The temptations that Jesus faced in the wilderness before his public ministry vividly symbolize which “idols” entice human beings when they do not go beyond themselves. Were God to lose his centrality man would lose his rightful place, he would no longer fit into creation, into relations with others. What ancient wisdom evokes with the myth of Prometheus has not faded: man thinks he himself can become a “god”, master of life and death.It is only communion with God through the Church that will give us true freedom and true dignity. We were created by and for God. He is the one who sustains our existence through His Love. That is our purpose and destiny in life, and to try to substitute anything else in the place of God will destroy us:
With this picture before her, the Church, faithful to Christ’s mandate, never ceases to affirm the truth about man and about his destiny. The Second Vatican Council affirms it concisely: “The dignity of man rests above all on the fact that he is called to communion with God. The invitation to converse with God is addressed to man as soon as he comes into being. For if man exists it is because God has created him through love, and through love continues to hold him in existence. He cannot live fully according to truth unless he freely acknowledges that love and unless he entrusts himself to his Creator” (Pastoral Constitution on the Church in the Modern World, Gaudium et Spes, n. 19).We must have faith - which is not from us but a gift from God - in order to answer the skeptics and atheists who challenge us with their indifference to God. And we must answer our adversaries with "gentleness and reverence." Our goal is to bring the concept of God back into their consciousness, to take them out of their indifference, which is so very dangerous to their eternal life, and lead them to the paths that will open them to God:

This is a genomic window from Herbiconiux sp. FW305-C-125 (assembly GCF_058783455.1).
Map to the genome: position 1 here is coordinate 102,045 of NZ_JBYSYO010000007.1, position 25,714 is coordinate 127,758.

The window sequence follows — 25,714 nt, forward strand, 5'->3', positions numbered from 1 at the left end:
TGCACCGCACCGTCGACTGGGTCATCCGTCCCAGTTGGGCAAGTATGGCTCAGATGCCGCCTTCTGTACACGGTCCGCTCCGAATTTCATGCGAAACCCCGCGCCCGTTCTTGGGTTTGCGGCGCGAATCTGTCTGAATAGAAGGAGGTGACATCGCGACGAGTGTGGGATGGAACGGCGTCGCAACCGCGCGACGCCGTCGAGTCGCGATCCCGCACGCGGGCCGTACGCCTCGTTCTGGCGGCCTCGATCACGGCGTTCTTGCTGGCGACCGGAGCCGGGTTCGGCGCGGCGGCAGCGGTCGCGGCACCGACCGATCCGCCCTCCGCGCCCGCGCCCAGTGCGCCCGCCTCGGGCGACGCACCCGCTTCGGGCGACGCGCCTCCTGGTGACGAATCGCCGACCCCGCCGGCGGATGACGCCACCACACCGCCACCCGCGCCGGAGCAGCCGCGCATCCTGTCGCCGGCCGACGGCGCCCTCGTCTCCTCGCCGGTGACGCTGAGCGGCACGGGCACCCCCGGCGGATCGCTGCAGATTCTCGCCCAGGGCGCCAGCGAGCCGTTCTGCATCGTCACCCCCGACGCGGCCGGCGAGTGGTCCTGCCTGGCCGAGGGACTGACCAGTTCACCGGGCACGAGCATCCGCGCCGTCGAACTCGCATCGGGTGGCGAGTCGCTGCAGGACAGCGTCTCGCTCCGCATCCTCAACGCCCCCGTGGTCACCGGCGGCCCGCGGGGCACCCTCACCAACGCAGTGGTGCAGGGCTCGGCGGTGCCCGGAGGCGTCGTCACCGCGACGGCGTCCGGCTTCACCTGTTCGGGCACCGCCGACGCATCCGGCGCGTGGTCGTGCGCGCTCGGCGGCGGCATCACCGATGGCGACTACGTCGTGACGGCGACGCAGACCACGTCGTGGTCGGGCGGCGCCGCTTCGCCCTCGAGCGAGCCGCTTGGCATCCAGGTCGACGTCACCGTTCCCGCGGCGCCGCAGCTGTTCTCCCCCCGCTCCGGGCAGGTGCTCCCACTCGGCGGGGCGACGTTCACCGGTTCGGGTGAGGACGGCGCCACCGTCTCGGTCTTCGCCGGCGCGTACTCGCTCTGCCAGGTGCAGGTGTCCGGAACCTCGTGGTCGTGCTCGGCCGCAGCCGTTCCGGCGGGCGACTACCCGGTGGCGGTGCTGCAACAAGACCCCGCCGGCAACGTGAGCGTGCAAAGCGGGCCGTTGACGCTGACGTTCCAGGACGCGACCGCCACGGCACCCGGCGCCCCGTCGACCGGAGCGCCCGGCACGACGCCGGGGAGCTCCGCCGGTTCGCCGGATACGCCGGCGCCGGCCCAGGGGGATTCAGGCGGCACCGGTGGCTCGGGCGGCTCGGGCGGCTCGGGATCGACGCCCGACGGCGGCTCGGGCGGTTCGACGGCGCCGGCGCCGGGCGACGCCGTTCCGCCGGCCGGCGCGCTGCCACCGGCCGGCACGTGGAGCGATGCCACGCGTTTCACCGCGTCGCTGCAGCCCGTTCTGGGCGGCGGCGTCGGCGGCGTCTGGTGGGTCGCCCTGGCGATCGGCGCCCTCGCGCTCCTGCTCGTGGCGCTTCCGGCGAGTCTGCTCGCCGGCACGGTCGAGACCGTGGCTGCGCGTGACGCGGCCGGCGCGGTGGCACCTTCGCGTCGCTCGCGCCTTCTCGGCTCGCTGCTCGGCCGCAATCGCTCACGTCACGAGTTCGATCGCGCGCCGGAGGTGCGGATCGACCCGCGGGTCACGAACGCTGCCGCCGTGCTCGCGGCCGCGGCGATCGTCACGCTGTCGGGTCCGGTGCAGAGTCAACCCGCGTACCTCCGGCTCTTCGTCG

What answers, therefore, is faith required to give, “with gentleness and reverence” to atheism, to scepticism, to indifference to the vertical dimension, in order that the people of our time may continue to ponder on the existence of God and take paths that lead to him? I want to point out several paths that derive both from natural reflection and from the power of faith itself. I would like to sum them up very briefly in three words: the world, man, faith.
The first word: the world. St Augustine, who spent much of his life seeking the Truth and was grasped by the Truth, wrote a very beautiful and famous passage in which he said: “Question the beauty of the earth, question the beauty of the sea, question the beauty of the air distending and diffusing itself, question the beauty of the sky... question all these realities. All respond: ‘See, we are beautiful’. Their beauty is a profession [confessio]. These beauties are subject to change. Who made them if not the Beautiful One [Pulcher] who is not subject to change?” (Sermo 241, 2: pl 38, 1134).